The social and cultural changes brought in the transition period of the Renaissance movement and the period towards the French Revolution encompassed innovative flowering of an increased demand for equality, liberalism, and dignity. This, inevitably, led to changes in the doctor-patient relationship from the activity-passivity model to a more guidance-co-operation model [2, 4].

In the 18th century, Medicine was based on symptoms and thus the model of illness was developed. Hospitals emerged to treat ill patients following the foundation of professional nursing by Florence Nightingale. With the development of microbiology and surgery, Medicine focused, not on the symptom but the biomedical model of diagnosis. The expert clinical and anatomical knowledge, the knowledge of the patient’s body and the necessity of physically examining the patient, evolved the doctor as an active participant, with the patient becoming more dependent as a result. The relationship resulted in a dominant doctor and a passive patient, i.e. an activity-passivity (paternalistic) model [2].


3. Doctor-patient relationship: the models

There are three models of the doctor-patient relationship as proposed by [4]:

The model of activity-passivity: A paternalistic model with limited interaction, as the patient is unable to actively contribute, as they are regarded as helpless requiring the doctor’s expert knowledge. Treatment is commenced “irrespective of the patient’s contribution and regardless of the outcome”. This doctor-patient relationship focused mainly between the patient who called for help and the doctor whose decisions had to be silently observed and followed by the patient. In this paternalistic model of doctor-patient relationship, the physician uses his skills to choose the necessary interventions and treatments that are likely to restore the health of the patient. All the information given to the patient is selected to encourage them to consent to the doctor’s decisions.

The model of guidance-co-operation: This takes into account that, despite the fact that the patient is ill, they are conscious and thus have feelings and aspirations of their own. The patient is, therefore, ready, and willing to “cooperate” and obey to their guidance without question.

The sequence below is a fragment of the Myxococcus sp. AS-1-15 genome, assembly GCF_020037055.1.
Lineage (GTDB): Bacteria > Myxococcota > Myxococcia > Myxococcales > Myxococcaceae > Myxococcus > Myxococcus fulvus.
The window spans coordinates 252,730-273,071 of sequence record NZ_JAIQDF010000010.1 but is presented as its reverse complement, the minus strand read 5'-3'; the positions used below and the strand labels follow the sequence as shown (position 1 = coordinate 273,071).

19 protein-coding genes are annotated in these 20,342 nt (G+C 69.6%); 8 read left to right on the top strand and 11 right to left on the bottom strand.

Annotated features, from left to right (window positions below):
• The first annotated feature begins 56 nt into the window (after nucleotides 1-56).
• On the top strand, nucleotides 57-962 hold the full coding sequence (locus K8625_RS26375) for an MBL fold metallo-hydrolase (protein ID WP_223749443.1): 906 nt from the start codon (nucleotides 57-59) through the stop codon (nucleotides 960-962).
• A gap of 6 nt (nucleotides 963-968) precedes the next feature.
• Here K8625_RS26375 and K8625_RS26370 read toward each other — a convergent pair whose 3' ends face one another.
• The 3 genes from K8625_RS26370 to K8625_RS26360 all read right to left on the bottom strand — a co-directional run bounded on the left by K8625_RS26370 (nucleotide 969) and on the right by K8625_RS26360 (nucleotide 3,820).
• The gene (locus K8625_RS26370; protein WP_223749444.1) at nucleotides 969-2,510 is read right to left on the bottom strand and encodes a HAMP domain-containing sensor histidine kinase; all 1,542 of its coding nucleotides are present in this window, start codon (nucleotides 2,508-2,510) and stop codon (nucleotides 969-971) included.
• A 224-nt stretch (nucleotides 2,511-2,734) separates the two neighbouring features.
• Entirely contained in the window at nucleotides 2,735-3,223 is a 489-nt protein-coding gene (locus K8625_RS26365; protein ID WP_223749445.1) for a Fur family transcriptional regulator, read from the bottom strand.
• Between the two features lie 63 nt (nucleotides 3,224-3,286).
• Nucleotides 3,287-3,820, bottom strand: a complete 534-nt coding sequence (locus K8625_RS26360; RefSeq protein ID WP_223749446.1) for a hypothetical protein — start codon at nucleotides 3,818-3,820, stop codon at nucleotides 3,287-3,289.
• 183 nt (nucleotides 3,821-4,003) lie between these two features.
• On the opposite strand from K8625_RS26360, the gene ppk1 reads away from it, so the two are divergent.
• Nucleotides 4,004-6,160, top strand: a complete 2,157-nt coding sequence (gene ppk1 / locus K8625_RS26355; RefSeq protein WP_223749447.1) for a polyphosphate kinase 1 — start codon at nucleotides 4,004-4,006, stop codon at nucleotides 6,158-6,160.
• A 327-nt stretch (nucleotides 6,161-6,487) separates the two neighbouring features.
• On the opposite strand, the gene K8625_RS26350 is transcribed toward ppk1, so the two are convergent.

The model of mutual participation: This model, also advocated by [5], considers that the doctor does not know exactly what is best for the patient. It is argued that there is an equal interaction between the doctor and the patient, having equal power, mutual independence, and equal satisfaction with mutual participation between this relationship. This model has elements of mutual and equal partnership, without power or control of any member of this relationship upon the other. This gives a greater emphasis on patient-centered medicine.


4. Patient-centeredness

As suggested by [6] the patient-centered medicine is a “two-person medicine” with both the doctor and the patient having their integral part in this relationship, and cannot be considered separately, as they are influencing each other all the time. Mead and Bower [7] underline that a large number of variables can potentially influence the patient-centeredness. The so-called “shapers”, these variables may impact this relationship. Such variables include cultural norms, socioeconomic background, and societal expectations, such as norms relating to gender, the medical training of doctors, etc. For example, it is more socially acceptable for females to discuss feelings and emotions than males. On the other hand, ethnic differences, presence of third parties, workload pressures or time-limitations may create barriers to effective communication and limit possibilities for full negotiation in this doctor-patient relationship.


5. Shared decision-making process

In recent days, there is a shift of interest and additional research on this new doctor-patient relationship. This new alliance is based on co-operation rather than confrontation, in which the doctor must “understand the patient as a unique human being” [8]. Thus, patient-centered care has replaced the one-sided, doctor-dominated relationship in which the exercise of power distorts the decision-making process for both parties. This decision-making is based on a two-way process in which both the patient and the doctor share the information and the responsibility for decision-making. It applies to most visits, as the majority of treatment decisions include several options, even if one of the options is a no-action or non-treatment. The shared decision-making (SDM) process has begun to be at the center of healthcare. Coulter and Collins [9] define SMD as a process in which clinicians and patients work together [...] sharing information about options [...] with the aim of reaching mutual agreement on the best course of action.